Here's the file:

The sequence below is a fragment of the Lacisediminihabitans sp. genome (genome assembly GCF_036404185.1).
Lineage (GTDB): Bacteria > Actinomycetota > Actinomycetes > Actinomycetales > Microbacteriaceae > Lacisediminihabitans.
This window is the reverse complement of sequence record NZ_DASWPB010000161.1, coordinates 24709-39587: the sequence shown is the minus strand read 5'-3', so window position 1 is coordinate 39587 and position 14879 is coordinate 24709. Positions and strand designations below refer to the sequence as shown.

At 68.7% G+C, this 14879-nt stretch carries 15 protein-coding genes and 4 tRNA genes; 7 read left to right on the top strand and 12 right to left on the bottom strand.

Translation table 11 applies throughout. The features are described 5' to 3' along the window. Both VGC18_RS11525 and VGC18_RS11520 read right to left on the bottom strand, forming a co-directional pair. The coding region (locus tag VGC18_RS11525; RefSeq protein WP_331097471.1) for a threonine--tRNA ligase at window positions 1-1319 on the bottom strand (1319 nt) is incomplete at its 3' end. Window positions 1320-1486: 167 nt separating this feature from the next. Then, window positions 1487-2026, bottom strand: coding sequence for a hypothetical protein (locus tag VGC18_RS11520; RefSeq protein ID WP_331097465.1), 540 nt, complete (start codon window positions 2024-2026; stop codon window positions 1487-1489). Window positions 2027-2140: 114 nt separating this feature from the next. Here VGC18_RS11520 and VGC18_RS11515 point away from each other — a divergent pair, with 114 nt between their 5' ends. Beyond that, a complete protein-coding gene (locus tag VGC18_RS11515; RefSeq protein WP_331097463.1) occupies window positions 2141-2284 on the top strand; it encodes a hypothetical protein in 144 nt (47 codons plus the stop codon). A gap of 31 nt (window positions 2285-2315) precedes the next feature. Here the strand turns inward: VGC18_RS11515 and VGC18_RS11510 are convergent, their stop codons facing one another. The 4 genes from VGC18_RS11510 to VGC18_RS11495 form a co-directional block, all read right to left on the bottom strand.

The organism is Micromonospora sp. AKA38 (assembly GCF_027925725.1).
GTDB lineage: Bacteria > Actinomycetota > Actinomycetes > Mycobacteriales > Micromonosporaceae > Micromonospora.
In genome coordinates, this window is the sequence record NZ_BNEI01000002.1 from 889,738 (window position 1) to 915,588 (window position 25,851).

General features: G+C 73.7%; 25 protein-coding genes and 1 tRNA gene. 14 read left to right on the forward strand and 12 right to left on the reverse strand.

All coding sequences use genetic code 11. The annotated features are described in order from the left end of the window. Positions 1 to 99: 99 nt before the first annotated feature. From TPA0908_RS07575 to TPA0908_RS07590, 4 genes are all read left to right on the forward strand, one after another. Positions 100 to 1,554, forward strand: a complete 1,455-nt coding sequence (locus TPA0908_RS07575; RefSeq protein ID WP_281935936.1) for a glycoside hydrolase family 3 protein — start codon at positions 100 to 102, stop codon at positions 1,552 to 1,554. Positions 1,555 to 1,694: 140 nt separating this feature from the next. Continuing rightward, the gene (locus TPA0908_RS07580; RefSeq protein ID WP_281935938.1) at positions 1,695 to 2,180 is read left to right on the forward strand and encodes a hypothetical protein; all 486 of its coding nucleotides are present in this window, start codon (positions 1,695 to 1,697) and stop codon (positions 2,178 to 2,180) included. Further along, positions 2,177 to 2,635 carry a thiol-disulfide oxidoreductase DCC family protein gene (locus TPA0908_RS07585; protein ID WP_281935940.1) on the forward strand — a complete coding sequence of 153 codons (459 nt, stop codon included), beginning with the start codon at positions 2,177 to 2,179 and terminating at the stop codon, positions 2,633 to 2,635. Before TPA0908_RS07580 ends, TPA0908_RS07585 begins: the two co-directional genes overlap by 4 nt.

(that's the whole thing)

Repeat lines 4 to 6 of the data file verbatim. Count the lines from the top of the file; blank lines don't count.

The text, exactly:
At 68.7% G+C, this 14879-nt stretch carries 15 protein-coding genes and 4 tRNA genes; 7 read left to right on the top strand and 12 right to left on the bottom strand.

Translation table 11 applies throughout. The features are described 5' to 3' along the window. Both VGC18_RS11525 and VGC18_RS11520 read right to left on the bottom strand, forming a co-directional pair. The coding region (locus tag VGC18_RS11525; RefSeq protein WP_331097471.1) for a threonine--tRNA ligase at window positions 1-1319 on the bottom strand (1319 nt) is incomplete at its 3' end. Window positions 1320-1486: 167 nt separating this feature from the next. Then, window positions 1487-2026, bottom strand: coding sequence for a hypothetical protein (locus tag VGC18_RS11520; RefSeq protein ID WP_331097465.1), 540 nt, complete (start codon window positions 2024-2026; stop codon window positions 1487-1489). Window positions 2027-2140: 114 nt separating this feature from the next. Here VGC18_RS11520 and VGC18_RS11515 point away from each other — a divergent pair, with 114 nt between their 5' ends. Beyond that, a complete protein-coding gene (locus tag VGC18_RS11515; RefSeq protein WP_331097463.1) occupies window positions 2141-2284 on the top strand; it encodes a hypothetical protein in 144 nt (47 codons plus the stop codon). A gap of 31 nt (window positions 2285-2315) precedes the next feature. Here the strand turns inward: VGC18_RS11515 and VGC18_RS11510 are convergent, their stop codons facing one another. The 4 genes from VGC18_RS11510 to VGC18_RS11495 form a co-directional block, all read right to left on the bottom strand.

The organism is Micromonospora sp. AKA38 (assembly GCF_027925725.1).